Thursday, May 31, 2012

The End of the PC Era?

The CEO of chip giant Intel (Nasdaq: INTC), Paul Otellini, recently stated that “there's a golden age ahead of us [Intel]”. He made this statement based on his belief that the age of “cannibalization” of PCs – consumers choosing tablets over laptops – would be replaced by age of “reverse cannibalization” as new Windows 8 laptops come out with touchscreens later this year. Windows is, of course, the new operating system soon to be brought out by Microsoft (Nasdaq: MSFT).

Intel and Microsoft are not the only companies hoping Windows 8 is a runaway success. Others in the PC world need it to be a success in order to turn their fortunes around.

Take Dell Computer (Nasdaq: DELL) for one. Its stock recently fell by a fifth in one day on the back of poor results. According to its chief financial officer, Brian Gladden, the PC market has turned into a low-growth ghetto. And this past week Hewlett Packard (NYSE: HPQ) took a $1.2 billion write-off on its decade-old acquisition, Compaq Computer. Its CEO, Meg Whitman came right out and said “We are betting heavily on Windows 8”.

These companies are facing a steep uphill climb against the competition - smartphones and tablet computers. Smartphone sales exceeded PC sales for the first time ever last year, with 427 million sold versus 353 million PCs sold. According to technology research firm Gartner, smartphone sales will be twice as big by 2013. Tablets, led by the iPad from Apple (Nasdaq: AAPL), looks like the next device which will capture a global mass market, with some in the industry predicting sales could rival those of PCs within three years.

As a whole, the number of “smart” devices sold annually will double between now and 2016, reaching 1.84 billion according to research firm IDC. In that period, traditional PCs are forecast to shrink from 36 percent to 25 percent of the total number of smartphones, tablets and PCs. Hardly a golden age.

Part of the decline is due to shifting consumer tastes. The emergence of web-based services has made software applications less relevant to consumers. For example, music lovers today are much more likely to turn to streaming service such as the iCloud where there favorite tunes are stored on Apple servers. The same can be said with regard to personal data too.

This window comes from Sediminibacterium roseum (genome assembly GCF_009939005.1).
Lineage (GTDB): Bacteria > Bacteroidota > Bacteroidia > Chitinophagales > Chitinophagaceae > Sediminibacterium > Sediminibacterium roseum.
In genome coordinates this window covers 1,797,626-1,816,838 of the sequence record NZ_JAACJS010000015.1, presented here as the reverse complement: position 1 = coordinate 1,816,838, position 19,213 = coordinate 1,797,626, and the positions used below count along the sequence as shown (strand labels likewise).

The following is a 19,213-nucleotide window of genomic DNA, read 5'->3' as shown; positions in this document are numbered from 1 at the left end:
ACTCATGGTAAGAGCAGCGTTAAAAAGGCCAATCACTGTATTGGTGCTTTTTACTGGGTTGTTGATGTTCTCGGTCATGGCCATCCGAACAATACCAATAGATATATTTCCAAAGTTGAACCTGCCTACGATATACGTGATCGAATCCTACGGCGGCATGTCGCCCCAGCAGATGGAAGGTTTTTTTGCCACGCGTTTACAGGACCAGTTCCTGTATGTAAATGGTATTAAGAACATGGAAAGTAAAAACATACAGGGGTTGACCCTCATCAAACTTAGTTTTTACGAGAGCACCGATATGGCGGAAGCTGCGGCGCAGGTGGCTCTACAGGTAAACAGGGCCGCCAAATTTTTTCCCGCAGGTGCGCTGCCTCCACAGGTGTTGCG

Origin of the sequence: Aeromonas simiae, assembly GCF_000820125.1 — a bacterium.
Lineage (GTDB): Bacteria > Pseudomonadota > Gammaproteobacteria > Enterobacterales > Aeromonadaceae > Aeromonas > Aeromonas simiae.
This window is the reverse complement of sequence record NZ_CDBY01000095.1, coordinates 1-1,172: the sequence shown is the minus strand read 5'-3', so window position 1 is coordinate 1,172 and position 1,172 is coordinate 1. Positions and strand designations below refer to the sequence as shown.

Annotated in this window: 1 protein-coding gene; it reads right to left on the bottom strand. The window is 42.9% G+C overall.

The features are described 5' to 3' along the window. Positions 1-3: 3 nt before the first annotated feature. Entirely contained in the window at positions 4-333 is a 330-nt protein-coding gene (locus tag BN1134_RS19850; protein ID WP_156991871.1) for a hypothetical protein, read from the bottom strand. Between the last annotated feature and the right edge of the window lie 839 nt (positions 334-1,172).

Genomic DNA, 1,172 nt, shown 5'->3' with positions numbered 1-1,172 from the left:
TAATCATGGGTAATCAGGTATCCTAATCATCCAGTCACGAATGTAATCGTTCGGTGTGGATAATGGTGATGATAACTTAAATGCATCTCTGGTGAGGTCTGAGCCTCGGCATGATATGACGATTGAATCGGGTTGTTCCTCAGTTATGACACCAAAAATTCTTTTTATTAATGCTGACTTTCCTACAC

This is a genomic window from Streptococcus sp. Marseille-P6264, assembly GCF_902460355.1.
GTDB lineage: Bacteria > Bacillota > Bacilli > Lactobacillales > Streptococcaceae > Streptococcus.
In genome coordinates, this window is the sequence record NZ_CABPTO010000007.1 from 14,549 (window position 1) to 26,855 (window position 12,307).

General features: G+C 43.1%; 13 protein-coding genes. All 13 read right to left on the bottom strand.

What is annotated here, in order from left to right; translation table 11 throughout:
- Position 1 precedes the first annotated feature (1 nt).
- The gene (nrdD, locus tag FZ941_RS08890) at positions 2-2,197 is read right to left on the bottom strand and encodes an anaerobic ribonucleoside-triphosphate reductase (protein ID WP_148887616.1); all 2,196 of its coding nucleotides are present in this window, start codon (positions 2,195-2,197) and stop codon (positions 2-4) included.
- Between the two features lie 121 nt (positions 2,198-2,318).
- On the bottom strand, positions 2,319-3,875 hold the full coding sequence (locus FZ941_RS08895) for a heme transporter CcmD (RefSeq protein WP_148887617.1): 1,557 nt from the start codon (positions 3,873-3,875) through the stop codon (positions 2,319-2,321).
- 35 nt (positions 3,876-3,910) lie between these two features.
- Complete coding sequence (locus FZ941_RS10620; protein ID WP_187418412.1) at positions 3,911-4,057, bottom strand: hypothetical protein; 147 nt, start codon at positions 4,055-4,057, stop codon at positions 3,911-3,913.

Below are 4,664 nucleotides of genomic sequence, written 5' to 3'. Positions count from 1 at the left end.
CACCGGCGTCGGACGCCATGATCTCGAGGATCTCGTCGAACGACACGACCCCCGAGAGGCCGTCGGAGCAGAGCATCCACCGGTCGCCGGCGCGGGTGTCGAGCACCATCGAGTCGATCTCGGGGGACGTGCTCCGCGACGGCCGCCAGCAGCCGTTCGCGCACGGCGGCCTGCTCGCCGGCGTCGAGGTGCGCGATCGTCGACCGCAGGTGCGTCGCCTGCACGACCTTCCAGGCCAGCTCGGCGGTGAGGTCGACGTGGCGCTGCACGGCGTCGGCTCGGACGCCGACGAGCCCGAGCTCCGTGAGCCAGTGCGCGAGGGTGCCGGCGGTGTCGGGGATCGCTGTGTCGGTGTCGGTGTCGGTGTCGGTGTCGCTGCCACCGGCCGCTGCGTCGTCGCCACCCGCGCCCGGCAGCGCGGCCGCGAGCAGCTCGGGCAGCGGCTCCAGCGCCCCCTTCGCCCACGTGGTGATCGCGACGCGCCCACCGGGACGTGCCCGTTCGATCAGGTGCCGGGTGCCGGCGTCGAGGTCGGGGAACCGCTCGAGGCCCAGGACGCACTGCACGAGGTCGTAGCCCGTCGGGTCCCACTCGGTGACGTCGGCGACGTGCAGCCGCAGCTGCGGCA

Intel and others are banking on consumer acceptance of hybrid PCs (which Apple thinks will never be viable) thanks to Windows 8. But these type of devices failed miserably in the past. Take Dell's Inspiron Duo which was launched to much hype in 2010. Consumers thought it was too heavy, the screen and battery life were poor and it did not even come close to the touchscreen experience of the iPad.

Windows 8, however, does seem to be the best offering from Microsoft since Windows 95. It will have an user interface, called Metro Style, that is based on colored tiles operated by touch and which is currently being used on Windows phones. Microsoft is also using a programming model that enables developers to create apps easily and computing architecture and operating system that will run tablets. The architecture is required for devices that run low-powered chips (which expands battery life) designed by the UK's Arm Holdings.

Microsoft's Windows 8 should give PC companies an opening to pull customers back into the PC universe. But that window may close rather quickly, leaving others like Samsung and Apple to further gain market share.
This article was originally written for the Motley Fool Blog Network. Make sure to read of my daily articles for the Motley Fool at

1 comment:

  1. The Pc is not going away. Its going backwards. Businesses always have had computers. People are using their smart phones more and more going online though their phones and using their computers less and less.